Additionally, your Imperial Stouts and Indian Pale Ales are not going to appreciate near-freezing temperatures. Even 40 degrees F (4 degrees C) can be too much for such craft beers. This is why a dedicated beer cooler or cellar is perfect for such beer types. IPAs and Imperial Stouts are both tastier when they are served just below room temperature.
Myth #2: Store Beer The Same Temperature It Was Where You Bought It
This is a terrible idea, because all stores are different. Some stores are going to put their beers in the fridge. Others line up their craft beer bottles directly under fluorescent lights. They put IPAs in the freezer. Come on. There is a better way to figure out where your beer should go, how it should be stored, and for how long.
Consider the 3-30-300 rule. It states that you can keep any kind of beer for about 3 days in 90 degrees F (32 degrees C); 30 days at 72 degrees F (22 degrees C); and 300 days at 38 degrees F (3 degrees C).
In terms of longevity and maintaining the freshness of your beer, you should put it in a slightly cooler than room temperature location. In other words, even if you picked up that brown ale from the store at room temperature, it needs to go into the fridge as soon as you get home.
Myth #3: Beer Stored in Bottles Lasts Longer Than Cans
Sure, drinking from a bottle feels great, but that doesn’t mean it keeps your beer tasty for longer. Cans are better. Sorry, bottle fans. The main reason cans rule is how they are made. A can is, in essence, a miniature keg. No light or oxygen gets in once the can is sealed. A brown or green beer bottle can expose your beer to UV rays, leading to skunking during improper storage.
Furthermore, the caps on bottles are notorious for letting air trickle in. If you ever popped off a cap only to find that your beer tasted like cardboard, congratulations. You sipped oxidized beer. That is a much less common occurrence with cans.
Myth #4: Beer Gets Skunky When Warm
Skunkiness is not caused by warming. Returning to the 3-30-300 rule, if beer got skunky because of heat, then your beer would taste foul after one day spent in the back of your car on a hot summer day. What really causes skunkiness is your beer being “light struck.” This means that, when beer is exposed to UV rays, it undergoes a chemical reaction. The oils from the hops start releasing sulfuric compounds, leading to a smell that is reminiscent of a skunk’s spray.
As such, don’t worry if your beer gets a little warm before putting it in the fridge. So long as it doesn’t sit out in the sun for hours, it will be fine.
Myth #5: Corked Beers Must Be Stored Like Wine
Storing beers is not simple. There are some beers that are better stored on their side—mainly unpasteurized beers. Others can be sat upright. Then you have corks. Beer bottles with corks and hinges are trending right now, creating a conundrum for people who have never seen such a thing. Corks will seal out air better than a bottle cap, but that does not mean you should store it on its side like a bottle of wine.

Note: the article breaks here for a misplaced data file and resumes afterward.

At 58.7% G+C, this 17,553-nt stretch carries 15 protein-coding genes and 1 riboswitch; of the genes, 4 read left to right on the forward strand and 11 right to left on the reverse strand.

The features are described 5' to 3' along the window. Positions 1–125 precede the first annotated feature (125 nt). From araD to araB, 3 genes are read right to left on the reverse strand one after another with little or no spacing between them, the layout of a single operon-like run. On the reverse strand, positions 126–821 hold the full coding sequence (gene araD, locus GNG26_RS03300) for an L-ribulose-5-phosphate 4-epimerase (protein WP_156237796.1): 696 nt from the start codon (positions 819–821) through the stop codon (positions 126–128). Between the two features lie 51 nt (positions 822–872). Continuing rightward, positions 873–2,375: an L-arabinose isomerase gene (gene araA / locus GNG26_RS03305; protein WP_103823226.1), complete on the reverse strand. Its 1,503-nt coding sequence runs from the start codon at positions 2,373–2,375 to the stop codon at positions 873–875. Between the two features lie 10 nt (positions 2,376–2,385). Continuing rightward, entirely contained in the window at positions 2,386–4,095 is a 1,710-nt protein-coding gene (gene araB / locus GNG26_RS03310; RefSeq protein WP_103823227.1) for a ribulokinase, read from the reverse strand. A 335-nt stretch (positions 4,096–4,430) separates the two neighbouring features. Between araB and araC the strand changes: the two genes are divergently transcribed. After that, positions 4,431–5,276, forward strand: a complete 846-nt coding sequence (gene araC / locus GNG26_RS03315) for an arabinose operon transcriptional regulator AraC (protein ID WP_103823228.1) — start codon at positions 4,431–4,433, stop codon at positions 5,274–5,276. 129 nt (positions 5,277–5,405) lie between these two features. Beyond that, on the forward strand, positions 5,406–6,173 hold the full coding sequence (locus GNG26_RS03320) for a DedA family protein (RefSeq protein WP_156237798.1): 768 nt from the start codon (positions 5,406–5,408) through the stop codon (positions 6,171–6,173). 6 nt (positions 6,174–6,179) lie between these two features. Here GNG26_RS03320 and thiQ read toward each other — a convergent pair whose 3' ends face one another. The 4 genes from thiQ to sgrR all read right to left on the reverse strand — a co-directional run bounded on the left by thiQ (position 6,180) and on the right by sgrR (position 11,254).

There are a couple of reasons for this. First, if the beer contains active yeast, you may end up with a yeast ring. Secondly, your beer is going to come into contact with the cork. Any off flavors on that cork will soak into the beer over time.
Furthermore, storing your beer on the side—regardless of the style—leads to more surface area coming into contact with any oxygen inside the bottle. The more beer exposed to oxygen, the greater the risk of oxidation.
Now You’re a Beer Storing Pro
Storing beer can raise a lot of questions, like which kind of beer needs which temperature. Hopefully this guide helped you through some dilemmas. Remember, beer does not need to be kept at freezing temperatures. All it needs is a temperature lower than room temperature and somewhere dark and dry, like a cellar or refrigerator. So long as you properly store your beer, it will last for about 6-9 months.
The best and most proper way to store beer is upright in the refrigerator or cellar. That will keep your beer fresh for up to 6 to 9 months.
Yes, but not for long. If you keep beer at room temperature, the shelf life drops to under a few weeks. Should the beer be exposed to a warm temperature, the flavor will be ruined in just a few days.
Bottled beer will last between 6 to 9 months when properly stored in a cold, dark area. For a clearer time frame, check the expiration date printed on the label or can.
Aluminum cans are often better than bottles, since they preserve the taste better. However, cans and bottles both have the same shelf life—between 6-9 months.